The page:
Acute coronary syndrome (ACS) refers to a spectrum of acute myocardial ischemia and/or infarction. Unstable angina and non-ST-elevation MI (NSTEMI) represent a continuum of pathology, differing mainly by the presence of markers of myocardial damage in NSTEMI.  Therefore some guidelines have grouped unstable angina and NSTEMI as “non-ST-elevation acute coronary syndromes”. 
New ST-segment depression or T-wave inversion in the presence of ischemic symptoms suggests UA or NSTEMI. If there is no elevation in CK-MB or troponin (cardiac biomarkers) the patient has UA; elevated cardiac biomarkers are consistent with NSTEMI. However, with the availability of increasingly sensitive markers, a diagnosis of UA has become less common.  UA may present with rest angina, new-onset severe angina, or increasing angina. The initial therapeutic steps for patients presenting with findings consistent with UA focus on initial interventions and triage according to the most likely presumptive diagnosis.
New ST-segment depression or T-wave inversion with elevated CK-MB or troponin suggests NSTEMI. The distinction from UA is based on cardiac biomarkers, which in NSTEMI may be raised several hours after presentation. Treatment is directed toward relief of ischemia, prevention of further thrombosis or embolism, and stabilization of hemodynamic status, followed by early risk stratification for further treatment.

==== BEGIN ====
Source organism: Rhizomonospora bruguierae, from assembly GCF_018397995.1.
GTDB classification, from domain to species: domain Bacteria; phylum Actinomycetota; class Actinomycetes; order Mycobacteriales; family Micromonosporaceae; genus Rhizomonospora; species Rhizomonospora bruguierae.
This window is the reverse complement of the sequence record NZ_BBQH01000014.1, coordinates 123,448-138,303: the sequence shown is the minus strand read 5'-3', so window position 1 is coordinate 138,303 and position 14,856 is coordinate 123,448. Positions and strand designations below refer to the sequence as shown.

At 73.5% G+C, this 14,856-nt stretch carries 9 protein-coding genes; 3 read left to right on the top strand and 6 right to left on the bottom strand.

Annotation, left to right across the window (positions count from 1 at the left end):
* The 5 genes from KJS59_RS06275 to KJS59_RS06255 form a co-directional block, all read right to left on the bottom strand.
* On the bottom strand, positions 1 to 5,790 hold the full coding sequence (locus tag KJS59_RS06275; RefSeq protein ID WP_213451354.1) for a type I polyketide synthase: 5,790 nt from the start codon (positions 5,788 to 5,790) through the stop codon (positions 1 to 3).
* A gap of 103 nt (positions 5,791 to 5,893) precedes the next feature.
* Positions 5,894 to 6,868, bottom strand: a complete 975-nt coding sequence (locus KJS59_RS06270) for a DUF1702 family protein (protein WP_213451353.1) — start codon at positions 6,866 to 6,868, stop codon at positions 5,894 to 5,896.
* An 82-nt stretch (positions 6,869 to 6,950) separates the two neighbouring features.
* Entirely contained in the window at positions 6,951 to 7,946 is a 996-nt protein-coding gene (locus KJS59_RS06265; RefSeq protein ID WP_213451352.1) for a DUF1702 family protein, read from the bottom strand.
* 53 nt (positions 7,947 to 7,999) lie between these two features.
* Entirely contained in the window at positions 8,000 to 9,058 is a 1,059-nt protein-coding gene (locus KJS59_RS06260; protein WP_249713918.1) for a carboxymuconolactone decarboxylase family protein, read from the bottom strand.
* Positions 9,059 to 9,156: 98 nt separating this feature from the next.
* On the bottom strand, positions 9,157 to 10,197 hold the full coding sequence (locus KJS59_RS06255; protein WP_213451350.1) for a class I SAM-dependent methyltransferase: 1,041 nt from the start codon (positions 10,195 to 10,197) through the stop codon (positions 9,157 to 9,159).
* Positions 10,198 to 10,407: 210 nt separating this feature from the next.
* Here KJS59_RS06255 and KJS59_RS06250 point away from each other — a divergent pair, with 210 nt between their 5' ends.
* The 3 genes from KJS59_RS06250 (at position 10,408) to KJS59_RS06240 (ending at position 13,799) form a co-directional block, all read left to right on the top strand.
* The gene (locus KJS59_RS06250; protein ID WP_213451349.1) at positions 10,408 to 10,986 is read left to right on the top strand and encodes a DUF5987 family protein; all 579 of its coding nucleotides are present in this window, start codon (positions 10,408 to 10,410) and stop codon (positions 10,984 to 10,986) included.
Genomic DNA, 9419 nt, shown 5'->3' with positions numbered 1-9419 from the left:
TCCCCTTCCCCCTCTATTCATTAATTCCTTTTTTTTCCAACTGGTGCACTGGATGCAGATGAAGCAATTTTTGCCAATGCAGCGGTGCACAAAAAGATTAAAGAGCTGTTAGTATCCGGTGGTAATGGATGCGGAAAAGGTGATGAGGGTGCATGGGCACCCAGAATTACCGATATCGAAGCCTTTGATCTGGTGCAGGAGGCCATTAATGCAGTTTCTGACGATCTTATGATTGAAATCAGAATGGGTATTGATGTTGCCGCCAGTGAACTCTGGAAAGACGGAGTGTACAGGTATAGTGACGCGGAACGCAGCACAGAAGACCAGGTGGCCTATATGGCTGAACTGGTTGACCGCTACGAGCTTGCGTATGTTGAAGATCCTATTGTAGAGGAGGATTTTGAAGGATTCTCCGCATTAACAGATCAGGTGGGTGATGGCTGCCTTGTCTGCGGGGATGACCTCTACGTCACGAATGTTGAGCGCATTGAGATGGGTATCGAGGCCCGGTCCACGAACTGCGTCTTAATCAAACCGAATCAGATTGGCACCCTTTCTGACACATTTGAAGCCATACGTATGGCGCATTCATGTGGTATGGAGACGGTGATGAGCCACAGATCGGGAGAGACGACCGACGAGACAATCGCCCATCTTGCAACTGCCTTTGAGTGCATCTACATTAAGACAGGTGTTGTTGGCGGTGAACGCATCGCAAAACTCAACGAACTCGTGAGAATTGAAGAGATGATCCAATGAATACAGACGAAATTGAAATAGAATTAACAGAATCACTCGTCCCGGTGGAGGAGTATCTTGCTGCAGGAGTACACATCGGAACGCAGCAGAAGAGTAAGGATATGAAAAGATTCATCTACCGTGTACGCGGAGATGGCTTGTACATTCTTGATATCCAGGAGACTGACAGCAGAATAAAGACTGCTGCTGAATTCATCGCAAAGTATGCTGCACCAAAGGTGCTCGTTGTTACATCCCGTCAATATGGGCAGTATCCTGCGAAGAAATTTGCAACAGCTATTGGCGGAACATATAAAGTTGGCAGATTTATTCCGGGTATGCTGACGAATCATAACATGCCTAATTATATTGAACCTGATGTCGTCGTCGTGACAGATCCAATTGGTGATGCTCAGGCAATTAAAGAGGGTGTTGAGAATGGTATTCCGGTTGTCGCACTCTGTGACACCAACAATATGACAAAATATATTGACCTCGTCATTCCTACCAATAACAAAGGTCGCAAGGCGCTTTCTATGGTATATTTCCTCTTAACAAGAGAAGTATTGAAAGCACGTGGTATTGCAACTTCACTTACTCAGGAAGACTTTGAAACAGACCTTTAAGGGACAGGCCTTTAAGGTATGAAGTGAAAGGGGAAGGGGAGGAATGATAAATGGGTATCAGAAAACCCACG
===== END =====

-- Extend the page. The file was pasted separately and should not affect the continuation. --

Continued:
STEMI is characterized by ST segment elevation or new left bundle branch block (LBBB). Cardiac biomarkers will be elevated. Immediate and prompt revascularization with percutaneous coronary intervention within 90 minutes of first presentation, or thrombolysis within 12 hours of symptom onset, can prevent or decrease myocardial damage and decrease morbidity and mortality by preventing acute complications. [ ]
BMJ Publishing Group
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